Updated: June, 2022
© 2022 Think Social Publishing, Inc.
A few years ago, I was asked to write a marketing quote for a book intended to help kids learn to self-regulate. I was eager to read it but was disappointed to discover it was mostly discussing behavior management systems teachers could use in their classrooms to encourage children to “behave”! I didn’t write the quote, but I did start thinking much more deeply about the process involved in helping students learn to self-regulate and how this is very different from encouraging students to behave.
Controlling behavior or self-regulation?
Our behavior is what others observe us doing or hear us saying. To a limited extent, kids can be taught to behave in a specific manner, around specific people, etc. This is especially the case for adults who are controlling an individual's external reward system. However, self-regulation is more complex and internal to oneself. It is a process of using one’s social competencies to socially attend, interpret people in context, problem solve how to respond, monitor how our words or actions are being perceived, and then adjust as needed to meet our own personal social goal(s). Sometimes we self-regulate to help others meet a shared or collective goal of the people in that context. Self-regulation relies on inner strategies; behavior plans rely on external sources.
Behavior plans are designed to modify (increase, decrease, eliminate) behaviors and typically don’t include a discussion about how what we do and say impacts others’ emotions. Different types of behavior plans rely on extrinsic motivators (e.g., tokens, rewards, praise, etc.) to kick off the process. Behavior plans may also include visual supports and explicit verbal and visual cues to provide feedback to students about how they are performing the behavior. Desired behaviors are usually reinforced through motivating rewards. At the same time, extinguishing an undesirable behavior may be targeted with negative reinforcement or withholding rewards. Note: A well-trained behaviorist or other professional would avoid the use of punishment altogether within a behavior plan. There are most certainly valid reasons for having behavior plans, but we would argue that teaching concepts around social emotional learning and executive functioning are not one of those times.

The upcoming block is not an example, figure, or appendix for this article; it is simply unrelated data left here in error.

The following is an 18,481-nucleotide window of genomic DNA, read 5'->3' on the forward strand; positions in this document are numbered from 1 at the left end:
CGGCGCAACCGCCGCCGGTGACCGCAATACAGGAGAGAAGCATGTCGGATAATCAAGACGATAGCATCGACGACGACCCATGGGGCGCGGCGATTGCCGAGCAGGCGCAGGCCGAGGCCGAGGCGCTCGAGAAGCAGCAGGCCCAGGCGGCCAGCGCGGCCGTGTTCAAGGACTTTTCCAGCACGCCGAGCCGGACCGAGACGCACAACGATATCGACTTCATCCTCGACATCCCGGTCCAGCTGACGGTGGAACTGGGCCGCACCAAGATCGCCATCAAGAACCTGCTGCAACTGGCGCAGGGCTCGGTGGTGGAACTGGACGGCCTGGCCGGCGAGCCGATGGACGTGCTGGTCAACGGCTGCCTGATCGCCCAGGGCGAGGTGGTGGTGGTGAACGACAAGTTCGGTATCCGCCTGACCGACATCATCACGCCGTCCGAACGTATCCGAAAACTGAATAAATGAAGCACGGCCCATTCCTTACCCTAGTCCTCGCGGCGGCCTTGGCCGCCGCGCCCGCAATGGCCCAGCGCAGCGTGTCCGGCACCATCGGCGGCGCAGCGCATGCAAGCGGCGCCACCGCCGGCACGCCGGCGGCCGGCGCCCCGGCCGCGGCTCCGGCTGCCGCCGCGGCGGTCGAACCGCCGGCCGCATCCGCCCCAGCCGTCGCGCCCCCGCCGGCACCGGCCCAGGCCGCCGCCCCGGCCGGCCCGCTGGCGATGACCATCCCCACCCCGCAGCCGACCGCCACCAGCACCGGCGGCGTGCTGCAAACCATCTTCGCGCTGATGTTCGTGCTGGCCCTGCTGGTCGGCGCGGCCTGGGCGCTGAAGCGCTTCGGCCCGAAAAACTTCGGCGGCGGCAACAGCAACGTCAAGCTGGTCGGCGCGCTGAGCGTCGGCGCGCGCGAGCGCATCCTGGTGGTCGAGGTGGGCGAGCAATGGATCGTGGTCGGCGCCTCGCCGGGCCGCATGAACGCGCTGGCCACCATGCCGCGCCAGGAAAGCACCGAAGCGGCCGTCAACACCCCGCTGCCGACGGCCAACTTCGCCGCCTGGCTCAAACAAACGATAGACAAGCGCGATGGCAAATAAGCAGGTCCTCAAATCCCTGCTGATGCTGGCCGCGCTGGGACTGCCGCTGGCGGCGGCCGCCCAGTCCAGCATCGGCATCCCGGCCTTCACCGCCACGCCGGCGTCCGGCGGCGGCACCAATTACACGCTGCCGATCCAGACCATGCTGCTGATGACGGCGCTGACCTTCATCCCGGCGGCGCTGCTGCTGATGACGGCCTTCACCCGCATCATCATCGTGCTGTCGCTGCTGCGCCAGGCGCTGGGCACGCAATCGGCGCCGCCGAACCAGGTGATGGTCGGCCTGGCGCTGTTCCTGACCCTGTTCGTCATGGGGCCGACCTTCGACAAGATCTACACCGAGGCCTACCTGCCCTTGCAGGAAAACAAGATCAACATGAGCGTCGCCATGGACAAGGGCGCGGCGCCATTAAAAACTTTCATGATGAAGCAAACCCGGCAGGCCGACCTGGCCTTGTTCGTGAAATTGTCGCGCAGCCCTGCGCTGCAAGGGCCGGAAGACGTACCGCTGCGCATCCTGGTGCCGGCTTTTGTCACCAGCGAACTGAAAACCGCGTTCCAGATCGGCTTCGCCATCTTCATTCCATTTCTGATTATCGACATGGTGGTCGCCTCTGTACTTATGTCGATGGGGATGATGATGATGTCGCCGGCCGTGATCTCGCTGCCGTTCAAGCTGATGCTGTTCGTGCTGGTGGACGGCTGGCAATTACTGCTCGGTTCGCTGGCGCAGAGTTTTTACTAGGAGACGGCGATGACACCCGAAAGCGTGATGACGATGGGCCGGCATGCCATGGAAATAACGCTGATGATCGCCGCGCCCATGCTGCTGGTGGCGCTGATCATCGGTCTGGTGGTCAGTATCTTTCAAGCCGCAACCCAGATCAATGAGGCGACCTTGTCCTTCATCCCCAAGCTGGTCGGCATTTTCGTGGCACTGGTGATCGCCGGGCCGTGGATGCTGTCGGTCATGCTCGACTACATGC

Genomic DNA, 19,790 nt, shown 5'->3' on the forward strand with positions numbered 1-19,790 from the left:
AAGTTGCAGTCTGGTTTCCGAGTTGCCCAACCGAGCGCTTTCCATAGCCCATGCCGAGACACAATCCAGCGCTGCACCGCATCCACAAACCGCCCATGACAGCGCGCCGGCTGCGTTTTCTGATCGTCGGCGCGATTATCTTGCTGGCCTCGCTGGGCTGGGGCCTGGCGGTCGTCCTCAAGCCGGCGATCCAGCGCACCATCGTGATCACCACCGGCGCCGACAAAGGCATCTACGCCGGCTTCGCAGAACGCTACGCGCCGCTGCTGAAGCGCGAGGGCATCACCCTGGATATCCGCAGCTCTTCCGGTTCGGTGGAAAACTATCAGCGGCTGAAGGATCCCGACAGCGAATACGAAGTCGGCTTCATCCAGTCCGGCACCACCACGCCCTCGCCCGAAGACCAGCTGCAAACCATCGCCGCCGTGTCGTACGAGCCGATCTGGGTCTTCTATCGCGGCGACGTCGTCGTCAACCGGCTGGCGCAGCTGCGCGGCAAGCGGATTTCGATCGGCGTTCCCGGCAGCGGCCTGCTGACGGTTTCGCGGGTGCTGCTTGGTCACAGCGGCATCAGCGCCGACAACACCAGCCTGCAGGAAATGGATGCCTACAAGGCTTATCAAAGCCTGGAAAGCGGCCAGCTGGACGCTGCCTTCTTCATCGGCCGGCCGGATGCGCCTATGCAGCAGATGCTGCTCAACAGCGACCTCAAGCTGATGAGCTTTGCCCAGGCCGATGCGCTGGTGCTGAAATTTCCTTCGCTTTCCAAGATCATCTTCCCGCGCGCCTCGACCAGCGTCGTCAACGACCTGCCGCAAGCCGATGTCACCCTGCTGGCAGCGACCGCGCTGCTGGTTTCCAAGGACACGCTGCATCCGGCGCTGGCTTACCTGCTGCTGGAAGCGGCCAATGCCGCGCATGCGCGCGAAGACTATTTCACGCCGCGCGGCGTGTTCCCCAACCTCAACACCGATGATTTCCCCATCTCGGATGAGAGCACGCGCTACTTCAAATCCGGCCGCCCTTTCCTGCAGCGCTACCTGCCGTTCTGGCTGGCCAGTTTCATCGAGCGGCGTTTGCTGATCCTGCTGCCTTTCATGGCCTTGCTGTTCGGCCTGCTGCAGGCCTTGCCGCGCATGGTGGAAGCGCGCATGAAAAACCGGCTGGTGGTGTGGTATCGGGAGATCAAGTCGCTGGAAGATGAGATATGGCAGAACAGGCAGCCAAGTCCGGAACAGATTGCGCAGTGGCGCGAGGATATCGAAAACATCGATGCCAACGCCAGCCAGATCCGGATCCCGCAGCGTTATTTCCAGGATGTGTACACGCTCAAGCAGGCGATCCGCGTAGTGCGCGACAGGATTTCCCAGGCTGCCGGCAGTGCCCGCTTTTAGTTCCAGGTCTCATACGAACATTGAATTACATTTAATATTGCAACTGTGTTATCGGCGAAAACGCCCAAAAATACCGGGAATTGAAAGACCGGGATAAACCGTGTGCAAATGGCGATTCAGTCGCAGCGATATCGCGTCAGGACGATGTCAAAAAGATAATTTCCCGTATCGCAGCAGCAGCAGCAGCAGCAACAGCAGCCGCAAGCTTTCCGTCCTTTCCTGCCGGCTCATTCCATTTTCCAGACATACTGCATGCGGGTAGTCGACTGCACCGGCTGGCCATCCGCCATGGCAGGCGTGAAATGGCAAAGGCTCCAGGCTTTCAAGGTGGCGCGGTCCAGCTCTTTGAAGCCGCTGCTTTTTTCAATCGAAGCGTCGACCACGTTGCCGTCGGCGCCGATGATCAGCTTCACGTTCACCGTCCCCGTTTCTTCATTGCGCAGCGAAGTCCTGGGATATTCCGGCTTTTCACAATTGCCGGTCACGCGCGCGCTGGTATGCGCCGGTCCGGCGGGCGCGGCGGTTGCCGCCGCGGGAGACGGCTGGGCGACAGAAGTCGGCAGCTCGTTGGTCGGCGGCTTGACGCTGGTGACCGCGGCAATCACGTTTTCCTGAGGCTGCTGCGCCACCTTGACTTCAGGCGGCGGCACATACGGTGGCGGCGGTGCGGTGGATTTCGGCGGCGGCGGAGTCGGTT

Using behavior plans to promote pro-social behaviors, with a singular focus on the production of behavior, neglects teaching some of the core information needed for students to understand their own and others’ thoughts, feelings, and behavior in context. Most behavior plans don't help students understand:
- How the social world works in that context (complexity of the social situation).
- How the student feels about the situation and what's happening.
- How to interpret what others in the situation are saying or doing.
- How to figure out the hidden expectations of a social situation.
For example, "Jess" is in middle school and is overwhelmed by the curriculum in most classes. Jess has a history of getting agitated, shutting down in class, and refusing to work when overwhelmed. Teachers describe Jess as “bright but sassy” and who often acts like a “know it all.” They think the only reason Jess isn't completing his written work is that he chooses not to. So, they assume it's a "behavior problem" and the solution is a behavior plan. The plan is put in place to increase Jess’ productivity (i.e., complete his assignments) by giving him a reward for writing a paragraph or the pro-social skill of asking for help.